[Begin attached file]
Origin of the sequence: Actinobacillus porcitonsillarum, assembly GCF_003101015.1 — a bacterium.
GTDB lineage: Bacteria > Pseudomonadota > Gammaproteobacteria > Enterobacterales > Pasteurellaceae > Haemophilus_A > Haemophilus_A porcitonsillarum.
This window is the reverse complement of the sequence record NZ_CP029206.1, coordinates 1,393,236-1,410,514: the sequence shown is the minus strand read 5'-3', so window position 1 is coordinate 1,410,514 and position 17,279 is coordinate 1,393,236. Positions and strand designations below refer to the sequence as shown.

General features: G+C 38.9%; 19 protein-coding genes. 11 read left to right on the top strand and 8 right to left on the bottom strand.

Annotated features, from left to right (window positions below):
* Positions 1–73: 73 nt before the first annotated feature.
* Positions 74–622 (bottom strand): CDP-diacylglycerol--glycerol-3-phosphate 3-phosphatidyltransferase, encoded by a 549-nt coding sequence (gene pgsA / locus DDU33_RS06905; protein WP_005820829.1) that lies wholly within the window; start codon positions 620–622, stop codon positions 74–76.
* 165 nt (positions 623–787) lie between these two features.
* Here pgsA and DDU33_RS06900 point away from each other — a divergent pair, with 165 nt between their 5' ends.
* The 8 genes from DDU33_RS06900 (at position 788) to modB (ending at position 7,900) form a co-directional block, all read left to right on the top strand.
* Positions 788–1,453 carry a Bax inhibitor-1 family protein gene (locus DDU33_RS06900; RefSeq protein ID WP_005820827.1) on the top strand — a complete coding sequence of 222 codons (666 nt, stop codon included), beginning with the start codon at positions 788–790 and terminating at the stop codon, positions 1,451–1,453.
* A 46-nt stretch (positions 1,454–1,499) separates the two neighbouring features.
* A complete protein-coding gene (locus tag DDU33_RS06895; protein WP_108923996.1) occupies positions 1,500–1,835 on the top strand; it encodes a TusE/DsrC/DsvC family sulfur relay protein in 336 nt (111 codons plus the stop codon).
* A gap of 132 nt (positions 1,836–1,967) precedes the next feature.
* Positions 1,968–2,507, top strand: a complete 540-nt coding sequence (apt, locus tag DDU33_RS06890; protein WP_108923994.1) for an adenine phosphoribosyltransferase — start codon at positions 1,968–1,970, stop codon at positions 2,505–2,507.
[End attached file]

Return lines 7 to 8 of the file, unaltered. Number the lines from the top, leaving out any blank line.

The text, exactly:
* Positions 74–622 (bottom strand): CDP-diacylglycerol--glycerol-3-phosphate 3-phosphatidyltransferase, encoded by a 549-nt coding sequence (gene pgsA / locus DDU33_RS06905; protein WP_005820829.1) that lies wholly within the window; start codon positions 620–622, stop codon positions 74–76.
* 165 nt (positions 623–787) lie between these two features.